Temporal range: Late Triassic,
|Paratype MCSNB 3359|
Peteinosaurus (// peh-TY-nə-SOR-əs; meaning "winged lizard") was a prehistoric genus of pterosaur. It lived in the late Triassic period in the late Norian age (about 221 to 210 million years ago), and at a wingspan of around 60 cm (24 in), was one of the smallest and earliest pterosaurs, although other estimates suggest a wingspan of up to 1 m (3.3 ft).
Three fossils have been found near Cene, Italy. The first fossil, the holotype MCSNB 2886, is fragmentary and disarticulated. The second, the articulated paratype MCSNB 3359, lacks any diagnostic features of Peteinosaurus and thus might be a different species. This paratype has a long tail (20 cm) made more stiff by long extensions of the vertebrae; this feature is common among pterosaurs of the Triassic. The third example is MCSNB 3496, another fragmentary skeleton. All specimens are those of subadults and of none has the skull been preserved.
Like most pterosaurs, Peteinosaurus had bones that were strong but very light. Peteinosaurus is trimorphodontic, with three types of conical teeth. An insectivorous lifestyle has been attributed to Peteinosaurus. The fifth toe of Peteinosaurus was long and clawless. Its joint allowed it to flex in a different plane than the other phalanges in order to control the cruropatagium, as seen preserved in the specimen of Sordes pilosus PIN 2585.3.
The genus has been described by the German paleontologist Rupert Wild in 1978. The type species is Peteinosaurus zambellii. The genus name is derived from Greek peteinos, "winged" and sauros, "lizard", the latter being used to indicate any saurian. The specific name, zambellii, honours Rocco Zambelli, the curator of the Bergamo natural history museum.
Phylogeny and classification
Peteinosaurus is one of the oldest-known pterosaurs, and at a mere sixty centimetres, had a tiny wingspan when compared to some later genera, such as Pteranodon whose wingspan exceeded twenty feet. Its wings were also proportionally smaller than those of later pterosaurs, as its wing length was only twice the length of the hindlimb. All other known pterosaurs have wingspans at least three times the length of their hindlimbs. It also had single cusped teeth that lacked the specialized heterodonty present in the other Italian Triassic pterosaur genus, Eudimorphodon.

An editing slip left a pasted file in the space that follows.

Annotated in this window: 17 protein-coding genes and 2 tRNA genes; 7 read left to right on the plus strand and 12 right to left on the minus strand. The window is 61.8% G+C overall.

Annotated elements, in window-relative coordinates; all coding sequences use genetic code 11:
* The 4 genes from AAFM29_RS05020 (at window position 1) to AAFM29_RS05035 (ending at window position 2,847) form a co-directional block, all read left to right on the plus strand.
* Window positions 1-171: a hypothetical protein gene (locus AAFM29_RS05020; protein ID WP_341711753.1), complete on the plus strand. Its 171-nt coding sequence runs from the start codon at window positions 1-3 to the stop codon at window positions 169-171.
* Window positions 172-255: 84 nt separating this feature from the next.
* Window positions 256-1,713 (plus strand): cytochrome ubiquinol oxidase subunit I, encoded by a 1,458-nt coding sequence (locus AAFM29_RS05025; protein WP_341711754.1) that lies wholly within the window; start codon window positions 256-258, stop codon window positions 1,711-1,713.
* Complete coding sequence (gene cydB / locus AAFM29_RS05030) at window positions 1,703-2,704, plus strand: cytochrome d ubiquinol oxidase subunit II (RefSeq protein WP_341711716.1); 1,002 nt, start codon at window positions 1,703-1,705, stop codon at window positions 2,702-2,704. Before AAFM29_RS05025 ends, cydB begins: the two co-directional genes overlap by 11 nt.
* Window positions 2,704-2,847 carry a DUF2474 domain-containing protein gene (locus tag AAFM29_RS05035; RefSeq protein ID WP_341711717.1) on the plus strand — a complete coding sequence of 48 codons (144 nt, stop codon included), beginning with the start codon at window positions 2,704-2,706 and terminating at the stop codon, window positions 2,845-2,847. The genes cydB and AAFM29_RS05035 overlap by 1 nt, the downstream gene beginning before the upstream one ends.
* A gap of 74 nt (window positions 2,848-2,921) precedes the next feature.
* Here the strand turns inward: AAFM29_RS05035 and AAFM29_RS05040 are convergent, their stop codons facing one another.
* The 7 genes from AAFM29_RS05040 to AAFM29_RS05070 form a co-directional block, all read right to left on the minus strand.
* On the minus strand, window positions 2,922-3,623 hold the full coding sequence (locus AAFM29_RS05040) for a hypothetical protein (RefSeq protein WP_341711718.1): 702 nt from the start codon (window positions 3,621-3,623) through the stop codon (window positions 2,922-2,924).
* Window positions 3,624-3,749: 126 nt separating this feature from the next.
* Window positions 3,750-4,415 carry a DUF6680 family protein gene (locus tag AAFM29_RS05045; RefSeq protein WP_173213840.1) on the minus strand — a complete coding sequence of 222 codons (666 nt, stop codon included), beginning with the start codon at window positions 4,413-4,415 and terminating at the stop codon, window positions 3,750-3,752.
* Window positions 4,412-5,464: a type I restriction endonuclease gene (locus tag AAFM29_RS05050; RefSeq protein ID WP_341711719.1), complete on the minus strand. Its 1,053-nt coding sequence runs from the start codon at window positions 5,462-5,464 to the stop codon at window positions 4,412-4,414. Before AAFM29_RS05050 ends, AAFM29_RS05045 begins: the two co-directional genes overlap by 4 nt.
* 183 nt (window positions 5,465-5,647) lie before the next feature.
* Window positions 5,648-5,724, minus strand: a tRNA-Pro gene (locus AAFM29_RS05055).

All these factors converge to hint that Peteinosaurus belongs to a group that possibly represents the most basal known pterosaurs: the Dimorphodontidae, to which it was assigned in 1988 by Robert L. Carroll. The only other known member of that group is the later genus Dimorphodon, which lent its name to the family including both genera. Later cladistic analyses however, have not shown a close connection between the two forms. Nevertheless, the possible basal position of Peteinosaurus has been affirmed by Fabio Marco Dalla Vecchia who suggested that Preondactylus, according to David Unwin the most basal pterosaur, might be a subjective junior synonym of Peteinosaurus. A 2010 cladistic analysis by Brian Andres and colleagues placed Peteinosaurus in Lonchognatha which includes Eudimorphodon and Austriadactylus as more basal. The following phylogenetic analysis follows the topology of Upchurch et al. (2015).
Mark Witton, however, considers Peteinosaurus to be a true dimorphodontid. A study published in 2020 found support for a sister-taxon relationship between Peteinosaurus and Macronychoptera, which together form the clade Zambellisauria.
- Creisler, B. (2003). "Pterosauria Translation and Pronunciation Guide" Archived 2007-11-09 at the Wayback Machine, Dinosauria On-Line.
- Haines, Tim; Chambers, Paul (2005). The complete guide to prehistoric life.
- Hans-Dieter Sues, Nicholas C. Fraser (2010). Triassic Life on Land. The Great Transition. Columbia University Press. p. 101. ISBN 9780231509411.
- "Peteinosaurus." In: Cranfield, I. (ed.) (2000). The Illustrated Directory of Dinosaurs and Other Prehistoric Creatures. London: Salamander Books, Ltd. Pp. 282-283. ISBN 1-84065-241-1.
- Wild, R. (1978). "Die Flugsaurier (Reptilia, Pterosauria) aus der Oberen Trias von Cene bei Bergamo, Italien", Bolletino della Societa Paleontologica Italiana, 17 (2): 176-256.
- Carroll, R. L. (1988). Vertebrate Paleontology and Evolution. New York: W. H. Freeman and Company. ISBN 0-7167-1822-7.
- Andres, B., J. M. Clark, and X. Xu (2010). "A new rhamphorhynchid pterosaur from the Upper Jurassic of Xinjiang, China, and the phylogenetic relationships of basal pterosaurs", Journal of Vertebrate Paleontology 30 (1): 163-187.
- Upchurch, P.; Andres, B.B.; Butler, R.J.; Barrett, P.M. (2015). "An analysis of pterosaurian biogeography: implications for the evolutionary history and fossil record quality of the first flying vertebrates". Historical Biology. 27 (6): 697–717. doi:10.1080/08912963.2014.939077. PMC 4536946. PMID 26339122.
- Pterosaurs: Natural History, Evolution, Anatomy, 2013
- Matthew G. Baron (2020). "Testing pterosaur ingroup relationships through broader sampling of avemetatarsalian taxa and characters and a range of phylogenetic analysis techniques". PeerJ. 8: e9604. doi:10.7717/peerj.9604. PMC 7512134. PMID 33005485.